At the last annual meeting of the British and Foreign Bible society one of the speakers, referring to the 4,000,000 copies, in whole or in part, of the word of God issued by the society in one year, said: "Suppose these could be printed in Chinese and distributed on Chinese soil. Before the task could be accomplished of placing one copy in the hands of each of China's 380,000,000, 95 years would have rolled by and three generations of mortal men would have passed away."

The number of Presbyterian Chris tian Endeavor societies is as follows: Presbyterian, 5,363; Cumberland Presbyterian, 549; United Presbyterian, 275; Reformed Presbyterian, 43; Scotch Presbyterian, 24. In addition there are enrolled two Westminster leagues of Christian Endeavor. The Congregationalists have 4,368 Christian Endeavor societies.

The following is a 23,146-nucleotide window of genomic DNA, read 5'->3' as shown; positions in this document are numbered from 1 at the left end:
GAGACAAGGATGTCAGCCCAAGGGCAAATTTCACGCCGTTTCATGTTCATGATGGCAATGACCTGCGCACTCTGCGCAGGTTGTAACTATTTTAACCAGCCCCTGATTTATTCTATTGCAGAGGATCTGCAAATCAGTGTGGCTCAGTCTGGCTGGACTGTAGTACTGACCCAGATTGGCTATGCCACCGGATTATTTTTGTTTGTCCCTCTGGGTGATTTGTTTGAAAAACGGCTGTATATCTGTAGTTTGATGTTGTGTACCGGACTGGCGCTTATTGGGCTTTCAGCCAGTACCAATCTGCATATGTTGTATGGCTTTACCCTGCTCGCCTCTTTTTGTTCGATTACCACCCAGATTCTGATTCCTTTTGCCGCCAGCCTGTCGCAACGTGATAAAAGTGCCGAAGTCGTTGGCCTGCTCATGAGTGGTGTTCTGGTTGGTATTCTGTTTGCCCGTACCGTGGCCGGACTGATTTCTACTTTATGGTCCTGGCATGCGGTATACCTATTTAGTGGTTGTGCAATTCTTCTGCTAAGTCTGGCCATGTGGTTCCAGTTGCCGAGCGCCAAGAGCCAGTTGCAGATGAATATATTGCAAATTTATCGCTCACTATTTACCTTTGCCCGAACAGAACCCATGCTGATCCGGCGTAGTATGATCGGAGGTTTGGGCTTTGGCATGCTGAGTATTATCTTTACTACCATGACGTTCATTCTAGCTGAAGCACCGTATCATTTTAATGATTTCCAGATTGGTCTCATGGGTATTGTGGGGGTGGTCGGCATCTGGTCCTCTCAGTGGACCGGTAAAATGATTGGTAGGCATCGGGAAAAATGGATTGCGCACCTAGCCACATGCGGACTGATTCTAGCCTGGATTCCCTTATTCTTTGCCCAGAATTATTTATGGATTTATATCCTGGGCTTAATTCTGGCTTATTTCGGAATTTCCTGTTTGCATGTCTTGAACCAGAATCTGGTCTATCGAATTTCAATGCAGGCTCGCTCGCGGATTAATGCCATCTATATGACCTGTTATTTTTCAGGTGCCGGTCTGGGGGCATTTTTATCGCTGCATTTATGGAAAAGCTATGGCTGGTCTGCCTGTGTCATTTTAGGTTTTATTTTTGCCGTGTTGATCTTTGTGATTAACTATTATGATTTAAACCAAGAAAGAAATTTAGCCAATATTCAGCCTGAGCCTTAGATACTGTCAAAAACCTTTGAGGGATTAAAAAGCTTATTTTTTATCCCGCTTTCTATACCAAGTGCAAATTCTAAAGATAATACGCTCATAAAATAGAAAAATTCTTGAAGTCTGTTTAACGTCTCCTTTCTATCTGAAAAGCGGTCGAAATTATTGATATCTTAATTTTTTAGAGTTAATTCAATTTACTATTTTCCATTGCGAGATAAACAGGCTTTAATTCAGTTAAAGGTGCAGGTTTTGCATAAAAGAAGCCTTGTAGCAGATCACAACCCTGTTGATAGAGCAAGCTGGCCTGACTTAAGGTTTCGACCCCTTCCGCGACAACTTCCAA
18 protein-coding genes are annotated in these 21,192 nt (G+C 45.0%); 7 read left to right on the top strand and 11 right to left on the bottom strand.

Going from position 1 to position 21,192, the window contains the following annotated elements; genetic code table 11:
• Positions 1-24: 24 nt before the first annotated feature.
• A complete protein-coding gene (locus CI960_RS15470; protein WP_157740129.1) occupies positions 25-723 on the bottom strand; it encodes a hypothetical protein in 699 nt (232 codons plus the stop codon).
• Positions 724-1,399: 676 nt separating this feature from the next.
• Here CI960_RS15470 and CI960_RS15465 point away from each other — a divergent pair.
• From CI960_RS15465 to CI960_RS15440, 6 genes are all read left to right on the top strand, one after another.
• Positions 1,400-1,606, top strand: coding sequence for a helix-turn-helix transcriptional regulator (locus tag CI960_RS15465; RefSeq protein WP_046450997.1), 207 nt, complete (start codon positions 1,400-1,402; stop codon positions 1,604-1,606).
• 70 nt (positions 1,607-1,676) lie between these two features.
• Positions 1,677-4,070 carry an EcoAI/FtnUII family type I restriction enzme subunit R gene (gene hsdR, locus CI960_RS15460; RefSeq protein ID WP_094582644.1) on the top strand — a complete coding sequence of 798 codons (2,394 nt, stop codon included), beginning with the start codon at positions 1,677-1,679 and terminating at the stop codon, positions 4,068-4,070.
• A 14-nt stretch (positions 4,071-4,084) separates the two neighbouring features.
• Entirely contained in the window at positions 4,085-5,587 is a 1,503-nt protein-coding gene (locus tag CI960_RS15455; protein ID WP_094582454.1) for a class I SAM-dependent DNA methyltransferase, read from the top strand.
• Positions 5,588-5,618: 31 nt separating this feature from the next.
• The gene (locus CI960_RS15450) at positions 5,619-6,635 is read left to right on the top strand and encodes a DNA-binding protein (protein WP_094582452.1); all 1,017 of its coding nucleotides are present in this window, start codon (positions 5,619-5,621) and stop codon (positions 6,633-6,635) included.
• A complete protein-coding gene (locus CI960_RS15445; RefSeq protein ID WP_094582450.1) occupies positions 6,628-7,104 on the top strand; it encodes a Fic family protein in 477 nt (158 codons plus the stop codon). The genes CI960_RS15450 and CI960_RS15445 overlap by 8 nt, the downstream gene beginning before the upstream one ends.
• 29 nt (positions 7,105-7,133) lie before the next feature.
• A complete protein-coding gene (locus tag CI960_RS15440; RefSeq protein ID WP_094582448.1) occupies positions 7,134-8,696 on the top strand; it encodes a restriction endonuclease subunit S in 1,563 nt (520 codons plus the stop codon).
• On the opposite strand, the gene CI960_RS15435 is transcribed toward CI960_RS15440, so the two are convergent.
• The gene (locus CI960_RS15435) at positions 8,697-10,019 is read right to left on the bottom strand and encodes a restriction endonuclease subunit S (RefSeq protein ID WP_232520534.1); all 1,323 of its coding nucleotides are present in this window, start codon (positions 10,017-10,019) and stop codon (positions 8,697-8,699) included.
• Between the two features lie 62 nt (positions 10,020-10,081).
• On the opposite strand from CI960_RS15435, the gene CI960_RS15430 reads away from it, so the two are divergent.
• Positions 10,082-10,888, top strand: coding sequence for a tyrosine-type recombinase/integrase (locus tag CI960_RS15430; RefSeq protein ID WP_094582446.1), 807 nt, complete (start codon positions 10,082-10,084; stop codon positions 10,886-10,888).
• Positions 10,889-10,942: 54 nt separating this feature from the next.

Mr. H. B. Pennell, now of Boston, son of Mr. W. H. Pennell, lead the first Christian Endeavor prayer meeting, being at that time but 11 years of age.

The total number of Christian Endeavor societies is 23,163; 845 of these societies are in foreign and missionary lands, 1,546 in the Dominion of Canada, and 20,772 in our own land. There are now 2,859 Junior Christian Endeavor societies enrolled.

Rebuilding the Temple. If, as we said last week, life is a pilgrimage, it is also a process of building. We are the temple of God; and from this historic scene we may draw some lessons concerning the process of soul-building.